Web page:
Being a print shop doesn’t necessarily mean you need to limit what you can print on. Custom goods are in demand because people can have something made as a special gift, for use in events, or for various other reasons. At this early stage, you’ll need to find out the needs of your up-and-coming customers: do they just want shirts for company events? Commemorative gifts for a small team? A mix of both?

If garments are involved, you’ll need to consider fabric types that are highly requested, whether cotton, blends, polyester, or others. Some printing methods work best on specific substrates, so you’ll want to choose a highly versatile method to cover your bases.

Why Start with DTF Printing?

A DTF printer at work

A good starting point for your print shop would be to rely on direct-to-film (DTF) printing. DTF printing is a heat transfer method where you print your design on a special transfer film, then apply a hot melt powder to it while the inks are wet. When used with a heat press, the heat and pressure melt the powder and turn it into an adhesive, allowing the print to adhere permanently to the garment’s surface.

So why pick DTF? DTF printing provides a solution to meet your potential customers’ printing needs, thanks to its various advantages.

Low entry costs: All you need to start with DTF printing is a converted printer and the relevant consumables. These are essentially modified inkjet printers specifically retooled for DTF printing. You’ll quickly find converted printers available on various online marketplaces like eBay. These printers come with multiple CMYK ink tanks and a modified exit tray to prevent jams and ensure that prints come out smoothly, among other changes. A common choice for conversion is the Epson L1800 model; they’re pretty cheap, and spare parts are relatively easy to find on the market.

DTF consumables are very affordable. For the price of a direct-to-garment (DTG) ink bottle, you can buy two DTF ink bottles of a similar capacity. Transfer films are sold in sheets or rolls in various sizes and prices.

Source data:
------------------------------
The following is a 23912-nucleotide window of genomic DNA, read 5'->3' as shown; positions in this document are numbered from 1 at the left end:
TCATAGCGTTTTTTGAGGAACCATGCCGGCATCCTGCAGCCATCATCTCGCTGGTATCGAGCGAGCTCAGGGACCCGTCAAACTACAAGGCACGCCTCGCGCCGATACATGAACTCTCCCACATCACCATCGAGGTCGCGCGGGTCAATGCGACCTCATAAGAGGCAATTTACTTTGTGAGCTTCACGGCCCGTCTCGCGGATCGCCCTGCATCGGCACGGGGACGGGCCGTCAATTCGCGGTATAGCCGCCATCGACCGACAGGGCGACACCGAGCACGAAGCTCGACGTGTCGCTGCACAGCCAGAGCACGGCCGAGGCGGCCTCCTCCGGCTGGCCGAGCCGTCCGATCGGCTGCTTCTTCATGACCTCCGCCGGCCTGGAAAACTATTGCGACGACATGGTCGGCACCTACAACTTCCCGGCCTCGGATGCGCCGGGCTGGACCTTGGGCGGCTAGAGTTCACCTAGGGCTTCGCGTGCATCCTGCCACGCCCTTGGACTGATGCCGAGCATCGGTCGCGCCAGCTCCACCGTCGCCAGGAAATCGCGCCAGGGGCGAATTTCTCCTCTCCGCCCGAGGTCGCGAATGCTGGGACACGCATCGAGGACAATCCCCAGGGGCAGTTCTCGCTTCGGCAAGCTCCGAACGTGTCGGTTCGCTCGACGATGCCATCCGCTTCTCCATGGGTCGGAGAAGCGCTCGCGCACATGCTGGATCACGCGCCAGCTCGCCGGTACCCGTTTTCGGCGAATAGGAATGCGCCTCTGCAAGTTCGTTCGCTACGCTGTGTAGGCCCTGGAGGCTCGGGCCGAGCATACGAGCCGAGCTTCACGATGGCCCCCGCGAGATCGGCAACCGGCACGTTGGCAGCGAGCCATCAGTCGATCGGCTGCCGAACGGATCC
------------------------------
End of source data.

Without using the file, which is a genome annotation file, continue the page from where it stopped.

For better savings, you can purchase an entry-level printer kit for anywhere between $2,500 to $3,000, depending on where you buy it from. You’ll get a converted printer, some DTF inks for printing, hot melt powder, transfer film sheets, raster image processor (RIP) software to transmit the image you want from the computer to the printer, and a decent heat press.

Even when you scale your operations and acquire better equipment, you can expect to spend upwards of $15,000 or higher for a reliable DTF printer. Contrast this to the $25,000 minimum price point for mid-range DTG printers (if not more).

Decent printing speeds: With an ideal printing setup in your shop, you’ll be able to put out a decent amount of printed transfers. Expect to create 10 to 20 prints per hour for entry-level printers. You can push that to 30 per hour or higher with more powerful equipment. You also don’t need to involve additional processes before printing, such as pretreating garments for DTG printing, or even burning and reclaiming screens for screen printing. This plus point gives you more time to focus on printing and preparing garments.

Printing isn’t just about costs, after all. With that extra time, your staff can focus on productivity and quality control, leading to faster production times while ensuring your products are of outstanding quality.

Great versatility: DTF printing works on various substrates, be it cotton, polyester, and even metals and glass. You need the right heat press to apply the print to whatever item you print. In fact, why limit yourself to custom garments? With so many other ways to make a unique gift for someone, you could print on mugs, flasks, caps, and more with DTF printing’s incredible versatility. You can even sell printed films, enabling your customers to heat press your prints to almost anything they like.

A group of football players in a game

Growing your Business

Over time, things will start looking up for your print shop. From humble roots working in your house to finally owning a physical storefront to receive customers and display samples, you’ve had to work your way up to where you are now. It’s only natural to want to keep expanding your business, so why stop here?